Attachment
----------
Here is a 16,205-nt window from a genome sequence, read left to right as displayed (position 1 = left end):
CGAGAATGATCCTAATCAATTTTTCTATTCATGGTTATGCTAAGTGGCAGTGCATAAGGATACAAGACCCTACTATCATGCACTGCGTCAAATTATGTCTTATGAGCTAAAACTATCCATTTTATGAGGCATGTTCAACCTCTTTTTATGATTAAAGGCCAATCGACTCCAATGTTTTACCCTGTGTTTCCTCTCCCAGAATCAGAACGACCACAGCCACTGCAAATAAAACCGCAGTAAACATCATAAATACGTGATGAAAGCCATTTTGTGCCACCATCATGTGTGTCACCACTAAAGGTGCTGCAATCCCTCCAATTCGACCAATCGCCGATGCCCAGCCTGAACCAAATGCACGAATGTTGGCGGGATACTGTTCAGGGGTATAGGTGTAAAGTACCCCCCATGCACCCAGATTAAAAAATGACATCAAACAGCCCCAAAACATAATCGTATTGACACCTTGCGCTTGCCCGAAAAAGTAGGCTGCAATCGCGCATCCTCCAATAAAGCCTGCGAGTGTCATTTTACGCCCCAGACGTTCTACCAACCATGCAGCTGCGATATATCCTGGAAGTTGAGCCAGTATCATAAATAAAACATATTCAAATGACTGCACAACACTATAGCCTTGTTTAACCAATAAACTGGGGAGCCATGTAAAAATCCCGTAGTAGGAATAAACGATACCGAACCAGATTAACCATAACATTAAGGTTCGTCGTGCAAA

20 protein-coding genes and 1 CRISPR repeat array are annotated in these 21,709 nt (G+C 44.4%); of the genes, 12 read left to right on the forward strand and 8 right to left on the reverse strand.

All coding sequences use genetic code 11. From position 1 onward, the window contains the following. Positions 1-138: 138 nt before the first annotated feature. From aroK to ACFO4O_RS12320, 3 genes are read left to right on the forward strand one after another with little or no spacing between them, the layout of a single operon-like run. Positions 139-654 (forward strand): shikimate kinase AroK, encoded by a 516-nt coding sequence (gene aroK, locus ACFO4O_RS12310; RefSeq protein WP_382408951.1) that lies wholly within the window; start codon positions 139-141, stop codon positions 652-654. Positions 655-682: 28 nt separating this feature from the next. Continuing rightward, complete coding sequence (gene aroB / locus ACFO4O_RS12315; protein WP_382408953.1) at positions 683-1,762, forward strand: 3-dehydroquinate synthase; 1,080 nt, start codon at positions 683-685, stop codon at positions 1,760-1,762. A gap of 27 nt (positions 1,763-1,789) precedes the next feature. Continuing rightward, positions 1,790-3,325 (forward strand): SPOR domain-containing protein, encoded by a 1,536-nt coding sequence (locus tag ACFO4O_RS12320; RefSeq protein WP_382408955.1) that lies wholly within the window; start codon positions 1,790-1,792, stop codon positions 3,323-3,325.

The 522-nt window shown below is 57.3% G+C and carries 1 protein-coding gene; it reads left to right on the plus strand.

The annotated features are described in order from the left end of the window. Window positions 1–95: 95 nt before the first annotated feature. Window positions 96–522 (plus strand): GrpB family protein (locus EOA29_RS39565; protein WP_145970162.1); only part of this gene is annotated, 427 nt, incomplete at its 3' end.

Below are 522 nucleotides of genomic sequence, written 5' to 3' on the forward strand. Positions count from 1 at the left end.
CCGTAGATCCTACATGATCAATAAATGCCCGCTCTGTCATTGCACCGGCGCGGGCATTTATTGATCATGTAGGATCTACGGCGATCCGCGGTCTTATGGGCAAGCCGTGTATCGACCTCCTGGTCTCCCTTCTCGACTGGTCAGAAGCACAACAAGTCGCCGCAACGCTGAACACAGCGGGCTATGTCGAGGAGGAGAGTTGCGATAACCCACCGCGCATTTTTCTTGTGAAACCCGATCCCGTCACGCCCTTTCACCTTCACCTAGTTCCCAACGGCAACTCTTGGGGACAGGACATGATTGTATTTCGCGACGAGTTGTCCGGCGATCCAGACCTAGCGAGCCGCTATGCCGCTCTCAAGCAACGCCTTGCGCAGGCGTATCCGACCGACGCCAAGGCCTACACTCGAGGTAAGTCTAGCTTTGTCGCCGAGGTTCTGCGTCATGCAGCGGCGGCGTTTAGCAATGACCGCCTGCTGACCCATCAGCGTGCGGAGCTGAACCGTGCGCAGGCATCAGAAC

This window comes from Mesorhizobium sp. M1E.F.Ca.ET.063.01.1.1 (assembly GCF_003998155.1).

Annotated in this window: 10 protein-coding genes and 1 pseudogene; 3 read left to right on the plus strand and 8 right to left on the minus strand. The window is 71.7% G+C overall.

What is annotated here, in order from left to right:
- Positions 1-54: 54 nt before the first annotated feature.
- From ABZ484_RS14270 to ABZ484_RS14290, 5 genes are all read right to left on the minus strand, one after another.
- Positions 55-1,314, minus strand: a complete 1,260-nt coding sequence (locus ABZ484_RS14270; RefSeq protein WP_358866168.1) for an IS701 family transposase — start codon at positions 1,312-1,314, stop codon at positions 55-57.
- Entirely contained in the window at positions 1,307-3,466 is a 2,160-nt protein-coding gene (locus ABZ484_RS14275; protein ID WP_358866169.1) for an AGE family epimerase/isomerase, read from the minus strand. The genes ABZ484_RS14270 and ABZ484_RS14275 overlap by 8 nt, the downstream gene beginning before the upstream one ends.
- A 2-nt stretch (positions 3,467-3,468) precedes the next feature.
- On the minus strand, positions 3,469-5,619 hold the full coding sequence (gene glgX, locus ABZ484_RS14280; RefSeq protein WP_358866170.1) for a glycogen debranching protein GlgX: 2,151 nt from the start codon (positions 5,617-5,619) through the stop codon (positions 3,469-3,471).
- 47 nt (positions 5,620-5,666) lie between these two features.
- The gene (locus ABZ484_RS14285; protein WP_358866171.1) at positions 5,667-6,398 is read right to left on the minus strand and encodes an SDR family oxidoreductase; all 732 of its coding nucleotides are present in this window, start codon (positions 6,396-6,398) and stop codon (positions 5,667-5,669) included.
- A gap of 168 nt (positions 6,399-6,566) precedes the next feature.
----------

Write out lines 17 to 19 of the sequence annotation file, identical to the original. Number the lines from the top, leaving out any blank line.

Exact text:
- On the minus strand, positions 3,469-5,619 hold the full coding sequence (gene glgX, locus ABZ484_RS14280; RefSeq protein WP_358866170.1) for a glycogen debranching protein GlgX: 2,151 nt from the start codon (positions 5,617-5,619) through the stop codon (positions 3,469-3,471).
- 47 nt (positions 5,620-5,666) lie between these two features.
- The gene (locus ABZ484_RS14285; protein WP_358866171.1) at positions 5,667-6,398 is read right to left on the minus strand and encodes an SDR family oxidoreductase; all 732 of its coding nucleotides are present in this window, start codon (positions 6,396-6,398) and stop codon (positions 5,667-5,669) included.